wrestling / News

John Oliver Targets WWE on Last Week Tonight For Independent Contractor Status, Lack of Health Care (Video)

April 1, 2019 | Posted by Jeremy Thomas
John Oliver WWE Last Week Tonight

– John Oliver made WWE the focus of his main segment on Last Week Tonight, slamming the company for its treatment of talent (full video at the bottom of this post). The majority of the HBO satirical news series’ half-hour running time was focused on the company ahead of this coming weekend’s WrestleMania 35, with the majority of the focus being on how the company classifies its talent as independent contractors.

The segment, as Last Week Tonight’s main segments always are, tackled a serious topic with several bits of humor. It’s worth noting that Oliver referenced some points without context and was fuzzy on the timeline, though to be fair he was trying to explain the complexities of a long-standing issue in wrestling in about twenty minutes’ time.

The segment started with Oliver talking about WWE being the dominant company in the industry and professed to be a fan of professional wrestling. “I like wrestling,” he said. “And you might be surprised to hear that, but I’d argue it’s objectively entertaining. And the WWE has, over the years, delivered numerous ludicrous and genuinely incredible moments,” referencing the Jake Roberts/Randy Savage cobra segment, Braun Strowman suplexing Big Show and making the ring collapse, Steve Austin’s beer truck, “not to be mistaken with the time Kurt Angle drove a milk truck into the arena and sprayed Stone Cold Steve Austin with a milk hose.”

He then cited WWE’s popularity before going on to reference the oft-cited reports of wrestlers dying young and how much higher the statistics are than both the average population and the NFL. Much of the rest of the segment looked at Vince McMahon and his consolidation of the industry into a monopoly, as well as McMahon’s heavy involvement in WWE and his on-screen work as a villain, specifically calling out his treatment of Trish Stratus on-screen during the Attitude era, beating up Hornswoggle and the segment where he uttered a racial slur to John Cena. (Littered throughout the segment for comedy were scenes of McMahon taking bumps from foreign objects, a superkick from Shawn Michaels and the Stink Face.)

The segment moved on to look at WWE’s treatment of wrestlers, using Bret Hart’s Wrestling With Shadows documentary from 1998 when he left WWE and was subject to the Montreal Screwjob and making reference to Owen Hart’s death, though it notably made it seem like part of Hart’s beef with WWE at that time was Owen’s death, which had not happened at the time of the documentary (Owen died in 1999).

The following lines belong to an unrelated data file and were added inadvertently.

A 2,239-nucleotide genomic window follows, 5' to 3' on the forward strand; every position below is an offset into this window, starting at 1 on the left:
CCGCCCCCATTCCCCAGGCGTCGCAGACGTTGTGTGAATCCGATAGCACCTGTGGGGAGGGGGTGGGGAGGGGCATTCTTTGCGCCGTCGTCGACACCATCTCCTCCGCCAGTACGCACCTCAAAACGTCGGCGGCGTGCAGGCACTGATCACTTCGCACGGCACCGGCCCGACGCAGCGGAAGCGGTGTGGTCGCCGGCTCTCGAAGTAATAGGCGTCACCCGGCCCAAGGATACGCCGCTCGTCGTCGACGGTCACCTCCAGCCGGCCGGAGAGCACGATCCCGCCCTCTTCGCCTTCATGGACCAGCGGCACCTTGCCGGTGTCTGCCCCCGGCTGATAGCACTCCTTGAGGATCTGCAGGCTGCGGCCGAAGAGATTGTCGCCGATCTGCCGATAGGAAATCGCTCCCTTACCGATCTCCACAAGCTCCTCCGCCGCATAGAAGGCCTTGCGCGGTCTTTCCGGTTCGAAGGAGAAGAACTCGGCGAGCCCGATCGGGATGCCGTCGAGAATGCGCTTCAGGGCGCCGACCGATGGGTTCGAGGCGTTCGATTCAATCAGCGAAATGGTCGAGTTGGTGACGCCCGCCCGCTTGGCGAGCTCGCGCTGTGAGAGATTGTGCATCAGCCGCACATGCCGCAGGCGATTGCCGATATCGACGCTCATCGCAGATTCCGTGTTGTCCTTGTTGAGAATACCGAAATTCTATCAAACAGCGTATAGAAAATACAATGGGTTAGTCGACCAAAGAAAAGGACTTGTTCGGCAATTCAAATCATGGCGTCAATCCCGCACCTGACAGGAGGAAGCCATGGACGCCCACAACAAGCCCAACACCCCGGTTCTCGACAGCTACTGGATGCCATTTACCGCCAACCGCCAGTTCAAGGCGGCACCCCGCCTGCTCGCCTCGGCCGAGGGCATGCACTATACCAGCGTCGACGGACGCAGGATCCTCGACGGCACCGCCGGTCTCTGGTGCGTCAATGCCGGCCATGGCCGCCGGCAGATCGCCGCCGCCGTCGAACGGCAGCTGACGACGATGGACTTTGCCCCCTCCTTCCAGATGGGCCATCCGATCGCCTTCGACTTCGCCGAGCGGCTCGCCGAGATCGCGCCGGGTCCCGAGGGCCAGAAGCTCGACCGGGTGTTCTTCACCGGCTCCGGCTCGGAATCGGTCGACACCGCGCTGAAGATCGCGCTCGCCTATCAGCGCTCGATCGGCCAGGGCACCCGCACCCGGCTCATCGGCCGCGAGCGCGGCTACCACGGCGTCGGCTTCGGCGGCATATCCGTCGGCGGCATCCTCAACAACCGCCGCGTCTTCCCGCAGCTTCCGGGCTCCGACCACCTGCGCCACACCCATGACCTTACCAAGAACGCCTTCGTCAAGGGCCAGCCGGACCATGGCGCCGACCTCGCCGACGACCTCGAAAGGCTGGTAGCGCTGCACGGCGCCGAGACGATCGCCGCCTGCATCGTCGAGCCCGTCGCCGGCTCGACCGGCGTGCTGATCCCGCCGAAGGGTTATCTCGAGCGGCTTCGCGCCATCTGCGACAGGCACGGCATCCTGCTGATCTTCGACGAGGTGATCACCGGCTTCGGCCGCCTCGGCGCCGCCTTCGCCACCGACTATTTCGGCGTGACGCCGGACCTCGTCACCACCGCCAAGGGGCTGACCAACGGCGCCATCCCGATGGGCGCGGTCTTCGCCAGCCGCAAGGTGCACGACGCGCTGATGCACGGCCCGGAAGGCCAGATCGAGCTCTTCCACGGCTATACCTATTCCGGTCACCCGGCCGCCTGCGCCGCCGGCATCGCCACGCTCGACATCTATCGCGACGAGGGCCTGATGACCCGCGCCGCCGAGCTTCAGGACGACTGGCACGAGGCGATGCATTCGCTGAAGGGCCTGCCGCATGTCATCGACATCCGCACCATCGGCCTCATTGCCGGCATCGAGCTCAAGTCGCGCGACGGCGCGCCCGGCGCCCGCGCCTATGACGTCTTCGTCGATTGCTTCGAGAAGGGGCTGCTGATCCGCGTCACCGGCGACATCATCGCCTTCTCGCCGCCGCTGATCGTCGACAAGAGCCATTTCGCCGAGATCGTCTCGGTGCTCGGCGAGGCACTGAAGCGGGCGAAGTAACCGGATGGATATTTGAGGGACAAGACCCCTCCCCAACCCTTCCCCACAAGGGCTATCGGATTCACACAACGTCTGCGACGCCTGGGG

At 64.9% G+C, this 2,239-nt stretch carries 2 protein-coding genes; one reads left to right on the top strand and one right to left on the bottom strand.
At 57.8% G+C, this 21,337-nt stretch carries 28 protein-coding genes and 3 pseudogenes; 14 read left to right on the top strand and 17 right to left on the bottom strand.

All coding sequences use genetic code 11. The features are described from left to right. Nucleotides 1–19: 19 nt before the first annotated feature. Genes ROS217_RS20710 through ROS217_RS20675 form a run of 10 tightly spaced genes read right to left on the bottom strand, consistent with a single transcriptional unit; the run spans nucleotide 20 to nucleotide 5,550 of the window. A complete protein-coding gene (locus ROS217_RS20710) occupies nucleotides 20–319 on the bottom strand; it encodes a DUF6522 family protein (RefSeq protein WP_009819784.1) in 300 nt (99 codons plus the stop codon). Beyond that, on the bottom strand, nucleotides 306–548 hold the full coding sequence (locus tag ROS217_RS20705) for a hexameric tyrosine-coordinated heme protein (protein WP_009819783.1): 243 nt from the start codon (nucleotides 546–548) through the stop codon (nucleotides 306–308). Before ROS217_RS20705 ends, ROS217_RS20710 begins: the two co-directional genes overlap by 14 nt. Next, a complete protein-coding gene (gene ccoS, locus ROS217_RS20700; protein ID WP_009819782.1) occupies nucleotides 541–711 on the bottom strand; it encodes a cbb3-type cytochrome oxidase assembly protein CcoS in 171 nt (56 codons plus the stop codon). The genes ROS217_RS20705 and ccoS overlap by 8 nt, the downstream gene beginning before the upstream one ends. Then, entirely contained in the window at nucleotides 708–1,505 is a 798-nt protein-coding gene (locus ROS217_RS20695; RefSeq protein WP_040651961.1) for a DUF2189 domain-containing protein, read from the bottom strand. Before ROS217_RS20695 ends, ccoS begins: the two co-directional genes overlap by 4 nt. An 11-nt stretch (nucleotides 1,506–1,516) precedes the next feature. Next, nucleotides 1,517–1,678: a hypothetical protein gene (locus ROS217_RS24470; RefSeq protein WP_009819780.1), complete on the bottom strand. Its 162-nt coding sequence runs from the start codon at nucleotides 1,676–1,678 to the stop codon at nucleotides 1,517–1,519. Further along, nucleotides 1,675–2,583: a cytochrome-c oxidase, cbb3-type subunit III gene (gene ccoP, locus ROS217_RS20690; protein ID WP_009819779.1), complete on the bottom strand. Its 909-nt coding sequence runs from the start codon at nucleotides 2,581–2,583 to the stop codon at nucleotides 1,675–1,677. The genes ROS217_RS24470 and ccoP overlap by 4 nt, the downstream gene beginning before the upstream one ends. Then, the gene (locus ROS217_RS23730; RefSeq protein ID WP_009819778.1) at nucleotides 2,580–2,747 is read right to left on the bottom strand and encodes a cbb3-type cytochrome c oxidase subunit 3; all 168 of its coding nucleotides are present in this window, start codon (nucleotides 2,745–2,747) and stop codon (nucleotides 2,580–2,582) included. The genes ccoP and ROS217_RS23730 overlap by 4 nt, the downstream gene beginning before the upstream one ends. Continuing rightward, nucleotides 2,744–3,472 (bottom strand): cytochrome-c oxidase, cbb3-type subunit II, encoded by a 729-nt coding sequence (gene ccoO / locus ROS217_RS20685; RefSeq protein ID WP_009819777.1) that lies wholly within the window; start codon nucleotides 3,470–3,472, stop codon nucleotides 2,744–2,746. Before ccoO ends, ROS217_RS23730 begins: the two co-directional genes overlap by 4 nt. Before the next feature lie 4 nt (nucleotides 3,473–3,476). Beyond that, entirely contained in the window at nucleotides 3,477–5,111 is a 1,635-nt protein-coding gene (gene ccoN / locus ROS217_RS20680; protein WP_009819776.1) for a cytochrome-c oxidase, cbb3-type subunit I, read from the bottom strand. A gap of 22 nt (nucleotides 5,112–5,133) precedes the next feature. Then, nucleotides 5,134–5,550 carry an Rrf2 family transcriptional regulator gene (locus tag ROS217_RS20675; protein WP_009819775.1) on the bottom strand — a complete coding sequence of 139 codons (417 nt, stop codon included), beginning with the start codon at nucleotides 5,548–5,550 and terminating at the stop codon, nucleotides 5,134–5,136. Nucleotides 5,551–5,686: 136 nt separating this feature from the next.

This is when they moved onto the independent contractor issue, using a quote from Jesse Ventura in 2010 stating that the government should not allow it. Oliver broke down what independent contractor status means, arguing that WWE classifies talent that way for particular reasons like making them exempt from most discrimination and occupational safety laws and not having to have paid annual leave or health insurance. Oliver broke down why WWE performances should not qualify for independent contractor status in the current era. He showed off some older contract language from 2007 and 2010 protecting WWE from liability regarding injury and death. CM Punk’s stories about Z-Packs and concussions from Colt Cabana’s podcast were brought up, and how he was pressured to go on tour and pretend he didn’t have a concussion.

The show then played a clip of McMahon on HBO Real Sports in 2003 being asked about wrestler deaths where he turned hostile to the interviewer and saying he felt no responsibility for talent’s early deaths, and reaching out to swipe at the interviewer. Oliver pointed out that WWE pays for drug rehab now, but suggested that the company doesn’t do enough to deal with the situation that cause talent to be hooked and referenced an interview with Roddy Piper in his forties where he was having to return to the ring for financial reasons.

Oliver then pointed out that the one group WWE does occasionally listen to is the fans, pointing out the “Give Divas a Chance” campaign leading to the Raw Women’s Championship main event at WrestleMania. He also showed clips of WWE fans booing, chanting profanity and shouting at Roman Reigns, describing how the company failed to get him over as a top babyface, and then suggested that fans bring signs and chant for a change to independent contractor status at WrestleMania. The whole thing concluded with a tongue-in-cheek promo about talent getting health insurance, pensions and the like.